There is no ideal solution to finishing the Premier League season.
‘Project Restart’ is already proving controversial, with many players and fans opposed to continuing the campaign amid the coronavirus pandemic.
So should 2019/20 be scrapped altogether? Some think it must.
France, Belgium and the Netherlands have all confirmed that their respective top flights will not be resuming. They’ve all gone about it in different ways.
In Ligue 1, PSG have been declared champions by working out the final table using data based on points from the season so far.
Ajax, on the other hand, will NOT be champions and nobody will be relegated or promoted from the Eredivisie. Club Brugge were already too far ahead to be caught, but there will be no playoffs in Belgium.
But what about the Premier League? Liverpool were 25 points ahead when fixtures ground to a halt.
Norwich, Aston Villa and Bournemouth were in the relegation zone, while there is also European qualification to be considered. Leeds and West Brom, likewise, expect to be promoted.
Ultimately, whatever is decided is going to be unfair on somebody. However, the Daily Mail and Opta stats have re-created the mathematical model used in L’Equipe to work out the ‘fairest’ way of deciding the table.
If no more games were played this term, the system could be used – in theory, anyway – to work out how the final table would have looked.
How it works
The method uses the data from the games so far. It takes into account that playing a club twice can lead to two different outcomes, so points against clubs a team has played twice are halved. If you’ve only played an opponent once, the result stands.
Two wins v same opponent: 3 points
One win, one draw v same opponent: 2 points
One win, one loss v same opponent: 1.5 points
Two draws v same opponent: 1 point
One draw, one loss v same opponent: 0.5 points
Two defeats v same opponent: 0 points
The final table
1. Liverpool – 109 (+90GD)
2. Manchester City – 79 (+74GD)
3. Leicester – 77 (+60GD)
4. Chelsea – 64 (+24GD)
5. Manchester United – 57 (+28GD)
6. Wolves – 56 (+14GD)
7. Sheffield United – 56 (+10GD)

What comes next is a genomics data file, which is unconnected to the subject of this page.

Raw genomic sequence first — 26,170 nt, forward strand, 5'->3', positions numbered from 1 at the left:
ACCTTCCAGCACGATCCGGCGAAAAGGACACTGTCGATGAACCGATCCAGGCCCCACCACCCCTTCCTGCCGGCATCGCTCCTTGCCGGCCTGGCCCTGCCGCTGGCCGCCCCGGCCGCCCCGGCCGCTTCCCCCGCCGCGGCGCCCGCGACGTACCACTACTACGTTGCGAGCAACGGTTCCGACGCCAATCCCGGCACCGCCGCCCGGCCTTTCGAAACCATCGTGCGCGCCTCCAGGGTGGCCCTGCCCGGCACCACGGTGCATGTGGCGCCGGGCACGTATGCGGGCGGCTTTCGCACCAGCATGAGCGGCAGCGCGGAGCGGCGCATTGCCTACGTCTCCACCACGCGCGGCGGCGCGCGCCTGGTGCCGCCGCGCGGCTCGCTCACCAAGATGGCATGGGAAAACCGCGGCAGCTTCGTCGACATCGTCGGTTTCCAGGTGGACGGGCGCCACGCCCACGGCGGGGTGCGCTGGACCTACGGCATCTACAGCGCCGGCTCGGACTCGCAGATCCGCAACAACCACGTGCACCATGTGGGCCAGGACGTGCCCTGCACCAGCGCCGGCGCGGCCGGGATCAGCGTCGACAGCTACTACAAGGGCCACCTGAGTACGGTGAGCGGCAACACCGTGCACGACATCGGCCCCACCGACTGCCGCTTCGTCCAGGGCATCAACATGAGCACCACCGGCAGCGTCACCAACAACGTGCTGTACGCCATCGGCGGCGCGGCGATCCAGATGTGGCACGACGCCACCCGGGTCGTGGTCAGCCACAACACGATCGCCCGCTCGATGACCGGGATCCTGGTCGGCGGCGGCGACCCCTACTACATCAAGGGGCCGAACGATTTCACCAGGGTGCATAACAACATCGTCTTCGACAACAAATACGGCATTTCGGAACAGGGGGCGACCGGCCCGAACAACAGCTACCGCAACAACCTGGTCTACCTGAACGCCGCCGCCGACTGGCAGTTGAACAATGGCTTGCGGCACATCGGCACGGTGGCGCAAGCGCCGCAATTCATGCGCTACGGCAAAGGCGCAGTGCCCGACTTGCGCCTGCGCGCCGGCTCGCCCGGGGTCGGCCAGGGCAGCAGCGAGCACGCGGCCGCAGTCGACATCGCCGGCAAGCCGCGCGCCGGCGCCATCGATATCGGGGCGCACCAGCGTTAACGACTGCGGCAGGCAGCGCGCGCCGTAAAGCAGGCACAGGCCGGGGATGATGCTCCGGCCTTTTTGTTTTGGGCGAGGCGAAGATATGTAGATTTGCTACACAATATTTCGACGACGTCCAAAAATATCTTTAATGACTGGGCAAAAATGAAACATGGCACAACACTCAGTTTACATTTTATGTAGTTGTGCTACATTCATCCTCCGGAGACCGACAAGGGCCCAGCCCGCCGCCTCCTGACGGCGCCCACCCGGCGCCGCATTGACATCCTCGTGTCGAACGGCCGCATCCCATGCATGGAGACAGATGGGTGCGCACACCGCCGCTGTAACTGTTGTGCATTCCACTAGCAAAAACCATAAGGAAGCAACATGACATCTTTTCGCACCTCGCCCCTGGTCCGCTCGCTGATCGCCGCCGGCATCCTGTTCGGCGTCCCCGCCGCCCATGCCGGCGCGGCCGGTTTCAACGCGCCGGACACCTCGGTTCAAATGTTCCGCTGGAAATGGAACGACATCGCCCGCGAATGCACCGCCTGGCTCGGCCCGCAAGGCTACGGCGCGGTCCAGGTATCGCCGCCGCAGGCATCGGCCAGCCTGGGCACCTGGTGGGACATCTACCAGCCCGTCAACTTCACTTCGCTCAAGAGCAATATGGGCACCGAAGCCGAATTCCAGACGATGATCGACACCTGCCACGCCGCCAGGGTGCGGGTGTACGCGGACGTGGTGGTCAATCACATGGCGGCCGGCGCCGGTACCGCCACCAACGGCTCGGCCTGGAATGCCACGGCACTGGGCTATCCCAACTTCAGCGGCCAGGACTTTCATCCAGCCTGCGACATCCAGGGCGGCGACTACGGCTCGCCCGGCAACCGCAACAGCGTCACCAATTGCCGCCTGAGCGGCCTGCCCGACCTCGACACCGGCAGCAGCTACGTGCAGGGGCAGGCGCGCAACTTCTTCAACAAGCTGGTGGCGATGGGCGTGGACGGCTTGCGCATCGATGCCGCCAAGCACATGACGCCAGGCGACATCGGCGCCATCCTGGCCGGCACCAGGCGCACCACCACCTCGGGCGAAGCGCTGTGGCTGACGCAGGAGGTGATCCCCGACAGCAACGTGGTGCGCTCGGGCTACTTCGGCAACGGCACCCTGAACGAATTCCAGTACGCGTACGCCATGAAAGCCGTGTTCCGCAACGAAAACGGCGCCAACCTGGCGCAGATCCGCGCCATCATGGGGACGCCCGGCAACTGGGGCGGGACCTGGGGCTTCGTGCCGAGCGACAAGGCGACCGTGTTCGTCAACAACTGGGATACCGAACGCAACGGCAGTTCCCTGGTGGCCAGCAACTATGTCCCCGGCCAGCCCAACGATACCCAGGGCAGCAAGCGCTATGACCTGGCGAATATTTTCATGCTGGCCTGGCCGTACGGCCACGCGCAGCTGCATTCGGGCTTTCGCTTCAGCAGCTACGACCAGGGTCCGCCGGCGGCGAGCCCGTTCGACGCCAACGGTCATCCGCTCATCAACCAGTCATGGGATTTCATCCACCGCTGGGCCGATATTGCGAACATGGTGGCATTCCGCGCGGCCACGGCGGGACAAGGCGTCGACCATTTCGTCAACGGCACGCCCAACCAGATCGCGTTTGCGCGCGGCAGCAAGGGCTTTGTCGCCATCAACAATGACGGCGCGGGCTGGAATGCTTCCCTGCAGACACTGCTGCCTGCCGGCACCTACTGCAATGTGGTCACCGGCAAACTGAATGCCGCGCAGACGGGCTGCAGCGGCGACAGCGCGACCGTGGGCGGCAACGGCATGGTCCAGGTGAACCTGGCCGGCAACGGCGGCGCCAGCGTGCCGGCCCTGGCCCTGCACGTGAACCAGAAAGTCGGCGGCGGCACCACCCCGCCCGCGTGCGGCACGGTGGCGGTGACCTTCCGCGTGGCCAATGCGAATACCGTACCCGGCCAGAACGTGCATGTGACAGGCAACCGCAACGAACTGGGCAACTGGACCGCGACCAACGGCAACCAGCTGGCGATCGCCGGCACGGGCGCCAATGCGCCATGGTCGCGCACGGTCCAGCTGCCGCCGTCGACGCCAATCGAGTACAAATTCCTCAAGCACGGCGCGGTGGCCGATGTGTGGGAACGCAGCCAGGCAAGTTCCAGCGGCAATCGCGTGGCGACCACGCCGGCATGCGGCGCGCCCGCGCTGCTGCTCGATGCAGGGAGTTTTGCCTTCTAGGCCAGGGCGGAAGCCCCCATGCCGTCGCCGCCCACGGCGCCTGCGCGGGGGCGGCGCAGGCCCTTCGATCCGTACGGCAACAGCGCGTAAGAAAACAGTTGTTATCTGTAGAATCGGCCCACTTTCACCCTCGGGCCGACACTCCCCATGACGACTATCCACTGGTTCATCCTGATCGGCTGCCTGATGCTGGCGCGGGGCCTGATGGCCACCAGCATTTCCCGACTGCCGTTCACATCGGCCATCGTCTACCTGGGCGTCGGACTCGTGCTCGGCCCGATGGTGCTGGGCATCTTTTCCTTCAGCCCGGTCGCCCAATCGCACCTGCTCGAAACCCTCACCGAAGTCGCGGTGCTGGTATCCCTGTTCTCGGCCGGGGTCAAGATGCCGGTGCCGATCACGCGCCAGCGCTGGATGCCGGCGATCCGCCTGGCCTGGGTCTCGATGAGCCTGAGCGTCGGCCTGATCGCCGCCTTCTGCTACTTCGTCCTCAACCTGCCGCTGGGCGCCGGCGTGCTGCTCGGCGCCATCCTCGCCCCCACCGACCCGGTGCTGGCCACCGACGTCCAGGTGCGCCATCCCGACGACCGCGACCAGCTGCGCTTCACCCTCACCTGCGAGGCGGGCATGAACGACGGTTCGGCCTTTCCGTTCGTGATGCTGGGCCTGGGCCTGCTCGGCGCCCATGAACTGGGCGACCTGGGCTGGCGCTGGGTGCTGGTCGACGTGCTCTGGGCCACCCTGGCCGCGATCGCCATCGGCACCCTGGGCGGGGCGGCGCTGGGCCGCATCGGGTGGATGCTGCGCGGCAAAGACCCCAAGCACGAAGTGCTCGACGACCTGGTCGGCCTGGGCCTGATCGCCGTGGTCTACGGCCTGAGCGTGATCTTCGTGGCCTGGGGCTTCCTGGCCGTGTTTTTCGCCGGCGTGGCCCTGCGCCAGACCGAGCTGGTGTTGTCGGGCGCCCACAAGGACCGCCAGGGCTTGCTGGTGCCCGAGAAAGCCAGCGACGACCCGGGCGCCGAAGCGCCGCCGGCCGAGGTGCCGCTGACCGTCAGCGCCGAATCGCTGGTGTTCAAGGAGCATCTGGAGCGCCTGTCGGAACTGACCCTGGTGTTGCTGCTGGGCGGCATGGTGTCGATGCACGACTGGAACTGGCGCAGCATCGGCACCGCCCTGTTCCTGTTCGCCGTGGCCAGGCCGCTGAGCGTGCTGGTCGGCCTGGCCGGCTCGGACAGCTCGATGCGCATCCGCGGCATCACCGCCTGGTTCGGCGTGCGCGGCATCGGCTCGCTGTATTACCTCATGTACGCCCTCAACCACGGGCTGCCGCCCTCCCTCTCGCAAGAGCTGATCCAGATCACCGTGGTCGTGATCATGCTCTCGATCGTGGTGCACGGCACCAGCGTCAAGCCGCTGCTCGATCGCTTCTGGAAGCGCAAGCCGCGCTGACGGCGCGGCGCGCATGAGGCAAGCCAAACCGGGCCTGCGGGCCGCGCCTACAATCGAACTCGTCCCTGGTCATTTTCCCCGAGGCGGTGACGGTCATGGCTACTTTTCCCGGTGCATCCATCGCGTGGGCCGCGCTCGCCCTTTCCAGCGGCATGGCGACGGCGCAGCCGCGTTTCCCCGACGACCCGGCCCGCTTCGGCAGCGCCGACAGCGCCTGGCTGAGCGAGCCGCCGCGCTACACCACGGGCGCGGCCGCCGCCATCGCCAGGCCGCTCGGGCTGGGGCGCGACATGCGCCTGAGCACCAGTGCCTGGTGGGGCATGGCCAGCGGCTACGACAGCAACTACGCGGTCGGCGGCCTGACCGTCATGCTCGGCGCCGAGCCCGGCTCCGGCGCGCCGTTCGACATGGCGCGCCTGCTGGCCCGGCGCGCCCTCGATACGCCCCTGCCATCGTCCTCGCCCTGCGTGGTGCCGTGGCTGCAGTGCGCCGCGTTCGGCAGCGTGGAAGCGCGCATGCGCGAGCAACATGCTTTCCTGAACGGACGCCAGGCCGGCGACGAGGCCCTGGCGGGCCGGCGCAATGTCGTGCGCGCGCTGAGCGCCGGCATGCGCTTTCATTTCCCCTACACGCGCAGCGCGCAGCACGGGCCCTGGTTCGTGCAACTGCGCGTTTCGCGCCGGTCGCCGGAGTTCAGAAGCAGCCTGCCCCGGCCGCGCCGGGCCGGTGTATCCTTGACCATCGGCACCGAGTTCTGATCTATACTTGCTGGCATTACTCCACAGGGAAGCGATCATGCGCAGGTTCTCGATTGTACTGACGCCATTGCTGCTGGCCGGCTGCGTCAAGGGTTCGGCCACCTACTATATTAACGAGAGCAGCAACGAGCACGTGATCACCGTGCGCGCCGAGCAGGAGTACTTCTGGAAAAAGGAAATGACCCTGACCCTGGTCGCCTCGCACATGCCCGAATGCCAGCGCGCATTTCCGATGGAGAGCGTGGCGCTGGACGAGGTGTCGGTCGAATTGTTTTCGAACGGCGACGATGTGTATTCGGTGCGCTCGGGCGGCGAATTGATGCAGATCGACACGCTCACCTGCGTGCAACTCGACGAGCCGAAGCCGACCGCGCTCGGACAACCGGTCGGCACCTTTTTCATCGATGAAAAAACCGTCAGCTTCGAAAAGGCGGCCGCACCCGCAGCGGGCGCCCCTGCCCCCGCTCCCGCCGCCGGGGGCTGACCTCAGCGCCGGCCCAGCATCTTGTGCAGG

8. Tottenham – 53 (+14GD)
9. Crystal Palace – 52 (-12GD)
10. Burnley – 50 (-12GD)
11. Newcastle – 50 (-32GD)
12. Arsenal – 48 (+8GD)
13. Southampton – 48 (-34GD)
14. Everton – 44 (-18GD)
15. West Ham – 40 (-30GD)
16. Brighton – 37 (-16GD)
17. Bournemouth – 36 (-36GD)
18. Aston Villa – 33 (-44GD)
19. Watford – 32 (-34GD)
20. Norwich – 28 (-54GD)
Liverpool are champions – obviously. Jurgen Klopp’s man would smash the records set by Manchester City’s centurions.
Manchester City, Leicester and Chelsea would make up the top four. That seems a fair depiction of the season so far, with Manchester United not having done enough in the first half of the season to warrant a Champions League place. They would make the Europa League, alongside Wolves.
Tottenham would not make it into Europe at all. But again, is there any real injustice there?
The fact Arsenal are as low as 12th would be harsh on Mikel Arteta, who would arguably be punished for the inadequacies of Unai Emery’s reign. That middle ground of the table is at least not going to determine serious matters.
Down the bottom, it’s a different story. Bournemouth would stay up, despite currently being in the bottom three. Watford would essentially go down because of their form pre-Nigel Pearson.
So maybe it’s not all that fair after all. It’s a good job this alternative table is only a bit of speculation – but these are the kind of big questions they’ll be discussing at Premier League headquarters.
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